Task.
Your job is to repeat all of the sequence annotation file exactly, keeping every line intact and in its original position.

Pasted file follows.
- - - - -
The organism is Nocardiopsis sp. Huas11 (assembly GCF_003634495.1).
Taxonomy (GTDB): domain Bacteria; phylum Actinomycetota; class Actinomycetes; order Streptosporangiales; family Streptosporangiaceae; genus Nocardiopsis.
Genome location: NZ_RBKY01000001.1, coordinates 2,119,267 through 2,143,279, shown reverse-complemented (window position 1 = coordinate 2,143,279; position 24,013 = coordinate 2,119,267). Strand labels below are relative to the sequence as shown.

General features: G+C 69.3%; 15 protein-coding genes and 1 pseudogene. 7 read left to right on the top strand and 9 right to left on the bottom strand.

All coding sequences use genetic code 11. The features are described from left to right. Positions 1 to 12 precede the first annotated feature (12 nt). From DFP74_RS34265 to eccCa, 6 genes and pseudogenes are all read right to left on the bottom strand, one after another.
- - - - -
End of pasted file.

The organism is Nocardiopsis sp. Huas11 (assembly GCF_003634495.1).
Taxonomy (GTDB): domain Bacteria; phylum Actinomycetota; class Actinomycetes; order Streptosporangiales; family Streptosporangiaceae; genus Nocardiopsis.
Genome location: NZ_RBKY01000001.1, coordinates 2,119,267 through 2,143,279, shown reverse-complemented (window position 1 = coordinate 2,143,279; position 24,013 = coordinate 2,119,267). Strand labels below are relative to the sequence as shown.

General features: G+C 69.3%; 15 protein-coding genes and 1 pseudogene. 7 read left to right on the top strand and 9 right to left on the bottom strand.

All coding sequences use genetic code 11. The features are described from left to right. Positions 1 to 12 precede the first annotated feature (12 nt). From DFP74_RS34265 to eccCa, 6 genes and pseudogenes are all read right to left on the bottom strand, one after another.